Tuesday, January 17, 2012

If the boot fits...

Apparently the first recorded example of football boots were owned by Henry VIII.

Football boots: worn by oversexed egomaniacs since 1526.

The description of Hank's boots - heavy, leather, ankle high - actually chimes with the general principles of the humble boot through much of the last 150 years or so.

Not now. There have been many changes in recent years, perhaps most noticeably the race to chuck technology at the humble boot started by a permed Australian and his Adidas Predator.

Thanks to Craig Johnston, the football boot is now an all-singing, all-dancing work of scientific and technological advancement.

With the floodgates opened, nothing was off limits. Even the colours changed. Out went the traditional black. Boot rooms across the country are now a kaleidoscope of bad taste.

I suspect there are a couple of reasons for this.

Firstly adding colour to football boots is a marketing gift: add colour, add individuality.

And there's nothing footballers and football fans love more than being trendsetters. Especially if those trends allow them to express their individuality by doing exactly what everyone else is doing.

The second reason is more sinister: to reinvent football boots as a more trainer-like product and so accelerate the conspiracy between governments and purveyors of leisurewear to have every citizen dressing like an American teenager and sharing the consumerist ennui of that demographic. Possibly.

Thankfully I largely bypassed these trends during what we might humorously call my own "playing career."

Partly this was because personality and popularity classifications based on the logo you sported on your feet weren't as rampant then as they are now. Or, if they were, I was too unpopular to notice.

Partly it's because, both then and now, I could boast the fashion sensibilities of a Greenwoods' mannequin.

And partly it's because I've got astonishingly wide feet. Almost square plates of meat. So my childhood and teenage boot buying expeditions were limited to whatever I could squeeze into.

Fair to say that the boots of my childhood, no matter how well shod I was, don't retain much of a place in my heart.

The earliest example I could find in the family archives date, I suspect, from the late 1970s. That would make them my brother's first boots and also, in the "new to you" recycling scheme pioneered by younger brothers everywhere, my first boots in the early 1980s.

I've got a feeling I was wearing Adidas astroturf shoes/boots the day I led Hibs out at Easter Road, the lucky mascot marching the condemned men to humiliation at the hands of St Mirren.

That's about it though. I can't remember the boots I wore as I lifted the village gala seven-a-side trophy, the dubbin-ed beauties I was sporting as I saved two penalties in a nine goal drubbing at Inverleith are a mystery lost in time and the boots that were abruptly separated as I did the splits under a scrum on a Murrayfield back pitch are gone forever (they had to be multi-functional, my sporting clogs).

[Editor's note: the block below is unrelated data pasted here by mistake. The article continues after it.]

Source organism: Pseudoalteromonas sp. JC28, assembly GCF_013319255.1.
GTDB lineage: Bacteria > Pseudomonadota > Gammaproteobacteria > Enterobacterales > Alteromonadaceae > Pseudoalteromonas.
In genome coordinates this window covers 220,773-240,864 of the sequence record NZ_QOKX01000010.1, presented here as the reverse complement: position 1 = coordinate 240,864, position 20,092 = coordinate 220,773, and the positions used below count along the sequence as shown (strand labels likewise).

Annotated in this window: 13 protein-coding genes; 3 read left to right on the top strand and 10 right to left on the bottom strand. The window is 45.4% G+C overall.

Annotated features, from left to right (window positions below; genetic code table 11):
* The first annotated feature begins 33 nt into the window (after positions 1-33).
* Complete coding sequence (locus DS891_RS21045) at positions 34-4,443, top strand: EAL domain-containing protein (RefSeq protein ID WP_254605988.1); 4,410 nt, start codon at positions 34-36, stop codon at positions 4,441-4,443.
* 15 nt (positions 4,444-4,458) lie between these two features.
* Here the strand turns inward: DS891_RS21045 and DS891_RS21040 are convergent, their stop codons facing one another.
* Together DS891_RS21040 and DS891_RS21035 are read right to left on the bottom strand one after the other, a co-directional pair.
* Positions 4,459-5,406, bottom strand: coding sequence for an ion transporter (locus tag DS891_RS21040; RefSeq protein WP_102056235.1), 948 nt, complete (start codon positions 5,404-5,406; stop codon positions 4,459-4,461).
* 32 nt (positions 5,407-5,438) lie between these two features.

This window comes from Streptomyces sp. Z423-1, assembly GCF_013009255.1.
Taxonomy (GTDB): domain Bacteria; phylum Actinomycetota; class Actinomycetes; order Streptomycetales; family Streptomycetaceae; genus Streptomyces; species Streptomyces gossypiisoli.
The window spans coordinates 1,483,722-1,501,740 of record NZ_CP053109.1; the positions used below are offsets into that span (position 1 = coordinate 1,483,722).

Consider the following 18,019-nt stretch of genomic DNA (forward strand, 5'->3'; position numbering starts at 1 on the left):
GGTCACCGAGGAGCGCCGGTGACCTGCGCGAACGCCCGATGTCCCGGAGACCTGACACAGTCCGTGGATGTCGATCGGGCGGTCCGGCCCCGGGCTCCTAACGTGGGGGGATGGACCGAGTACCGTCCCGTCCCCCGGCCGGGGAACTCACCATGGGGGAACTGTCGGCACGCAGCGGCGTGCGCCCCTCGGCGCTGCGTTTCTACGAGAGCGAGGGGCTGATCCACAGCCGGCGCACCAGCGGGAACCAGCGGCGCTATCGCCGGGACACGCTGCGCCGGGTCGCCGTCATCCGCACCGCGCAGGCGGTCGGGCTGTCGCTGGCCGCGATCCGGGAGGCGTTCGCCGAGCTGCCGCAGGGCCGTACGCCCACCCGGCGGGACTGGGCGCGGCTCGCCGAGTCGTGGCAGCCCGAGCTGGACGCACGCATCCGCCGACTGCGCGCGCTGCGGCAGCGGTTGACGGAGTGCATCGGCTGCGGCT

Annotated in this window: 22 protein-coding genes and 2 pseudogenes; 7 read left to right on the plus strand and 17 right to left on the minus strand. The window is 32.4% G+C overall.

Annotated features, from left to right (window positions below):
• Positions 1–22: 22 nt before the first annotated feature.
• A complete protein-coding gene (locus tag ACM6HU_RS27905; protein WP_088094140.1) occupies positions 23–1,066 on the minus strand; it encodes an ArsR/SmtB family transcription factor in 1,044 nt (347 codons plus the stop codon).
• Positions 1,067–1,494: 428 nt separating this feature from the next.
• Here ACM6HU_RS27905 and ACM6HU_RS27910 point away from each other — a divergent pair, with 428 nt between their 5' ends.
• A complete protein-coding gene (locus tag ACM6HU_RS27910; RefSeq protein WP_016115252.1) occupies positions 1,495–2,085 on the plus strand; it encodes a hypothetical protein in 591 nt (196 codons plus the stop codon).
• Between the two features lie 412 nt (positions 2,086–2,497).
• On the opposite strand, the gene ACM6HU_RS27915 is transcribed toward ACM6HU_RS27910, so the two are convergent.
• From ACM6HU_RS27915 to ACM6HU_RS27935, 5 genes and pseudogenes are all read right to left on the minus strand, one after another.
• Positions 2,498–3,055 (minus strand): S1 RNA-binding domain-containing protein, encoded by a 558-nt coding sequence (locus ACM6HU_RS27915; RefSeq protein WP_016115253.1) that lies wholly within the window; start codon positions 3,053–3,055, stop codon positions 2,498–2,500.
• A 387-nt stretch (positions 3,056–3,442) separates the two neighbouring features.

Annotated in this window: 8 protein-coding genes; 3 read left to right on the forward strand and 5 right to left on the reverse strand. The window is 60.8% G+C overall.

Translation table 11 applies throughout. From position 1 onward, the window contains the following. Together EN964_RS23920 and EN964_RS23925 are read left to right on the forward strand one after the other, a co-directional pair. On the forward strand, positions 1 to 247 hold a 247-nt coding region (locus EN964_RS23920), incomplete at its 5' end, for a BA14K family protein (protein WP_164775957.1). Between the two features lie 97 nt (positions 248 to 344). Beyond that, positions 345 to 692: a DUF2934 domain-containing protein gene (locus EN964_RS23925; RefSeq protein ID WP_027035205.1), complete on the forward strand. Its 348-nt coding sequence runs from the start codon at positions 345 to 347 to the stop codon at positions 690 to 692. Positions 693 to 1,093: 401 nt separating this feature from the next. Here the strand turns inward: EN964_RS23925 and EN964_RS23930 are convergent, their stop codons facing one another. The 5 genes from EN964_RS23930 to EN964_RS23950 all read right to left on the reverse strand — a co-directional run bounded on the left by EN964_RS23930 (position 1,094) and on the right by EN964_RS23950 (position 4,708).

In recent years the need to own a pair of boots has gradually receded.

No longer are Sunday afternoons spent at the Meadows in search of a game.

Football, like wearing lycra and dancing, is a pursuit better left to the less amply bellied.

And then I got the chance to roll back the years by testing out some boots.

Intrigued, and no doubt subconsciously egged on by the opportunity to recapture a glorious youth that never existed, I agreed.

None of your fancy-dan fluorescent nonsense.

Sensible football boots. Boots that look like boots. Screw in studs. Black. White and red trim.

The Adidas World Cup boot. Part, fittingly for an ageing Scotland fan, of their Heritage range.

Kangaroo leather. That's a double bonus - pleasantly soft and supple from the start. Plus the offer of added bounce.

And I could get my feet in them. Always a positive, that.

So I've got the boots, I can put them on without any of the eye-watering pinching consequences I remember from yesteryear. Time to test them.

I choose a pitch I well remember from my childhood, a pitch with a gentle incline and a weakness for wind. Or at least that's the excuse I used when I once put a bye-kick out for a corner.

Willing volunteers are rounded up. I reaquaint myself with the idea of sportswear. And we're good to go.

You know when you're a kid and you run and you run and you run until you lose all sense of space and co-ordination and fall over in an exhilariting heap?

Well I did that after running five yards. It was an unpromising start.

Thankfully fears of Labyrintitis were soon eased. Once I'd put down the cigarette, the balance problems were all but forgotten.

A couple of decades on and the pitch still suffers from the same drainage problems. Which just goes to show that, amazing as it may seem, our local sporting facilities will not improve themselves if we ignore them and squander absolutely zero investment on them.

But the boots held up a treat. I stopped falling over - and even, after a while, stopped coughing - and rediscovered the old soccer wizadry.

By the end I was pinging in free kicks with either foot, an outcome that made the decision to use one of those Greenwoods' mannequins as a goalkeeper look inspired.

The boots were a treat, their lightweight resilience a lesson in the occasional benefits of progress.

They even came through unscathed when I displayed an oddly nimble - if not amazingly contortionistic - ability to stamp on my own foot whilst flying through the air like an airborne cask of real ale.

The boots fitted. The magic was back. You never lose it.

Maybe I'll get myself a pair of those fluorescent ones next...